Heath Robinson illustration

Heath Robinson’s absurdly ingenious world

Despite being a celebrated and serious artist in his own right, the distinctly non-technical William Heath Robinson was to become famous for his absurd drawings of imaginary contraptions and machines, making him a household name in the world of engineering. Here, we find out why.

Not many engineers’ names pass into the language as a generic term, but when they do, such as with Dyson, you can bet it’s because their inventions are destined to become classics. Yet, the name Heath Robinson has become a household term to apply to over-engineered contraptions – typically with dozens of cogs and miles of knotted string – usually to comical or satirical effect. We think of a ‘Heath Robinson’ device as something that, while fixing a genuine engineering conundrum, is absurd, over-complicated and impractical. In fact, it’s the opposite of Occam’s Razor (a medieval problem-solving principle, which says that among competing hypotheses, the one with the fewest assumptions should be selected).

Simple is good. Complicated is bad. It’s almost as if Heath Robinson had either never heard of, or had wilfully decided to flip the razor. His world works in a surreal and ornately ingenious way (incidentally, the word ‘ingenious’, if you go back far enough, is linguistically related to both ‘engine’ and ‘genius’). Yet, all his machines and contraptions faithfully obey engineering logic, of sorts.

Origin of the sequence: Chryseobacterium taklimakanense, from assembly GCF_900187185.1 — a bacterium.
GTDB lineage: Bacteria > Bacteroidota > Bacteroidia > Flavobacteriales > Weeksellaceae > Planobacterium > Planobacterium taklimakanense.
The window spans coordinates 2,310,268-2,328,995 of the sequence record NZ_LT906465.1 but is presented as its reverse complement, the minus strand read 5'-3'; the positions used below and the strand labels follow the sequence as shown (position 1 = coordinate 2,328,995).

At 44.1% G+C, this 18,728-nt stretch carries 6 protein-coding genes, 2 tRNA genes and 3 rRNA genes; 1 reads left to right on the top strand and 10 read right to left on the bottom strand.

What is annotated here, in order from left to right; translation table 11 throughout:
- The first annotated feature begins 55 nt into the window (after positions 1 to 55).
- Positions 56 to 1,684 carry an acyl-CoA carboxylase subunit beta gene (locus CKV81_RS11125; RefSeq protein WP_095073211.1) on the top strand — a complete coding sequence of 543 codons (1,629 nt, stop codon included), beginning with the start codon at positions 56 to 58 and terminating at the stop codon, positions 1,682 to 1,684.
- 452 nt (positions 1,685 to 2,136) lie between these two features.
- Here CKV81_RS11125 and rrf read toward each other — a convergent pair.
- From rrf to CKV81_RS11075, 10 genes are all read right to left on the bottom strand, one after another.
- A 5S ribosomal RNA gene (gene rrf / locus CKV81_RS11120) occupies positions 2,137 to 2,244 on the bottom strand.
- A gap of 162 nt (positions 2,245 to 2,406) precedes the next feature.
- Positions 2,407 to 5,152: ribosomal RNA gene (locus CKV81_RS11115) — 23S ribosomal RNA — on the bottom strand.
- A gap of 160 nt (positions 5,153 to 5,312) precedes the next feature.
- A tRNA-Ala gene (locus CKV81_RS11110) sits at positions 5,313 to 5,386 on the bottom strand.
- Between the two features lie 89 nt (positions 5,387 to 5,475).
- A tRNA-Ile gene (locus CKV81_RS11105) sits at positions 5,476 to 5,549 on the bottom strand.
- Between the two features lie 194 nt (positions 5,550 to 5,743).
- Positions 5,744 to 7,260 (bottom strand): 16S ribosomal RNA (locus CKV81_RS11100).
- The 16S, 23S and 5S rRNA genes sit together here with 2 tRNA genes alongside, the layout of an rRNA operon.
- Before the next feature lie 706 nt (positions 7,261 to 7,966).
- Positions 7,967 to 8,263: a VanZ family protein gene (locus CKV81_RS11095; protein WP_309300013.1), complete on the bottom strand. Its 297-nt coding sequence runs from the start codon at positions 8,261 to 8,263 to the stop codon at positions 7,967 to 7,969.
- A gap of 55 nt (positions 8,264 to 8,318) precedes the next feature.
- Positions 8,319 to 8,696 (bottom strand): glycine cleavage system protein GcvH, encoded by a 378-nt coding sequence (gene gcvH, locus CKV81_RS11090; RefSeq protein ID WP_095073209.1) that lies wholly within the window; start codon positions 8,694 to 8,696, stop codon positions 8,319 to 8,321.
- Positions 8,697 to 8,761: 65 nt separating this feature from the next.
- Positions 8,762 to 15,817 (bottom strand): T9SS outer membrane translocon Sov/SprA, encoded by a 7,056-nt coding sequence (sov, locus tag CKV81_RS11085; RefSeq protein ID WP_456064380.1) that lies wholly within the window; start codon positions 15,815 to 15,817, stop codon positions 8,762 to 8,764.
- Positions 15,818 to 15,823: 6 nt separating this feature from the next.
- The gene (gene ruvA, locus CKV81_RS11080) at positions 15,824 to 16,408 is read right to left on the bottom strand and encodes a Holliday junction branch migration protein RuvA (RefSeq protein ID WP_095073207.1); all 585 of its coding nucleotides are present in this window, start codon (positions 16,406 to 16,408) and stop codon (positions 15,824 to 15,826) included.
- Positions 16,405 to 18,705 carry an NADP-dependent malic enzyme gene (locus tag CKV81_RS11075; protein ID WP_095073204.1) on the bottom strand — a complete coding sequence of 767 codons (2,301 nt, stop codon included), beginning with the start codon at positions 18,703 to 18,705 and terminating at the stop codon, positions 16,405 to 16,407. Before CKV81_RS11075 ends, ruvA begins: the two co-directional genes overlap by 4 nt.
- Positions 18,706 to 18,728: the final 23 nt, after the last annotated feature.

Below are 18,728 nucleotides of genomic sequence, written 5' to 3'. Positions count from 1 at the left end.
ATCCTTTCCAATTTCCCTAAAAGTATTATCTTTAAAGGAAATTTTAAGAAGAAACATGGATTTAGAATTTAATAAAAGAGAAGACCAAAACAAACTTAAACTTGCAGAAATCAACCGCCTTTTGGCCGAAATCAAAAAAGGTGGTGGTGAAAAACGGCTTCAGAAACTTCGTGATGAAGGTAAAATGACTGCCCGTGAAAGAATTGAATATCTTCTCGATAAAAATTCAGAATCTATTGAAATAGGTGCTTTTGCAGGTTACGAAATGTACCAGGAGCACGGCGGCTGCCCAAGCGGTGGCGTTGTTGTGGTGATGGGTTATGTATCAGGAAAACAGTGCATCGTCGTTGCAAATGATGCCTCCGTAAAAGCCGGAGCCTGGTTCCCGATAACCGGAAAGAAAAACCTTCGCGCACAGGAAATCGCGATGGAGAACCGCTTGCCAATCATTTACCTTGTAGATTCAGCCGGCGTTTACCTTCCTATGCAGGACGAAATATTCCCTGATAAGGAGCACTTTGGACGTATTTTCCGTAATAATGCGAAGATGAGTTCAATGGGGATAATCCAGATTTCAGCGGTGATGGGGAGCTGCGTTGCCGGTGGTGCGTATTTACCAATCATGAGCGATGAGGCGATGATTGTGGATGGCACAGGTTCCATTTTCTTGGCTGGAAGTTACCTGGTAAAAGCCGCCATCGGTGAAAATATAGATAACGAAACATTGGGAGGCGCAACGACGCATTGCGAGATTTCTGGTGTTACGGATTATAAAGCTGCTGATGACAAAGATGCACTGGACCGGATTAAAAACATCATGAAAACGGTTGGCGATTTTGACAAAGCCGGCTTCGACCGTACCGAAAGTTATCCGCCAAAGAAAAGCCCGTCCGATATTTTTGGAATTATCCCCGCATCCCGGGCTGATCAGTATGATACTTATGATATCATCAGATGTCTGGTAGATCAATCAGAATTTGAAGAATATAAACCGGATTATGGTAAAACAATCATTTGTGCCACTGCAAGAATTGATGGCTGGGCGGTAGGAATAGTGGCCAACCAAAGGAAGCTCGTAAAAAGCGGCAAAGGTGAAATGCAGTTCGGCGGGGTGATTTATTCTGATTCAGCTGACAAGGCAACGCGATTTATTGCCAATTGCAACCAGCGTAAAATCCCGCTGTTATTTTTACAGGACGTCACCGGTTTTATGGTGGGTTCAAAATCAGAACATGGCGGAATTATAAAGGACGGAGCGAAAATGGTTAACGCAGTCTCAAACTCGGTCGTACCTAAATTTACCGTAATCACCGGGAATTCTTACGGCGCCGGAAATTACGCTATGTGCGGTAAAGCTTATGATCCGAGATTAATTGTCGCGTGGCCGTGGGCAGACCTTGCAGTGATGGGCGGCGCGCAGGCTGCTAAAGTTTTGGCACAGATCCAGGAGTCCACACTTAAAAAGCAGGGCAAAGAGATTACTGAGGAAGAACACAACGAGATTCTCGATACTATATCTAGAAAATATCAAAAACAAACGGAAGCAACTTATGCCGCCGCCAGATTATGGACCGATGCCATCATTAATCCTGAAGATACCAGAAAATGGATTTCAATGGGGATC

Born in 1872, William Heath Robinson initially worked as a book illustrator, and first turned to humorous art in the Edwardian era, continuing until his death in 1944. He was the pictorial equivalent of PG Wodehouse, inhabiting a sphere where unpleasantries such as the Great War never really happened. While Wodehouse was more interested in producing comic satire of the British aristocracy in prose, Heath Robinson was much more concerned with the working man. His characters are nearly always middle-aged, rotund and balding, in contrast to their creator, who was skinny with a fine head of hair.

“These characters are also very earnest,” says Adam Hart-Davis, author of ‘Very Heath Robinson’, a sumptuously illustrated and often hilarious coffee table tome celebrating the life and work of the great illustrator. “None of them ever laugh because what they are doing in factories is very serious.”

Factories play an important role in Heath Robinson’s orbit, not because they bore much resemblance to the emerging car manufacturing production lines, but ironically because they didn’t. “During the time Heath Robinson was drawing his contraptions, the production line had really started to kick in.” Henry Ford’s eponymous Model T assembly line of 1913 had managed to reduce the time it took to build a car from 12-and-a-half hours to a shade over an hour-and-a-half. “Yet Heath Robinson had problems believing that, and so in his one drawing of a production line, which is making Christmas crackers, we can see that it is all very silly.”

At a time when manufacturing was powered by steam and increasingly by electricity, the energy in Heath Robinson’s factories is supplied by men winding handles or pushing pedals. “So there would be one chap powering an entire asbestos factory. Completely idiotic. But that’s exactly how he saw it.”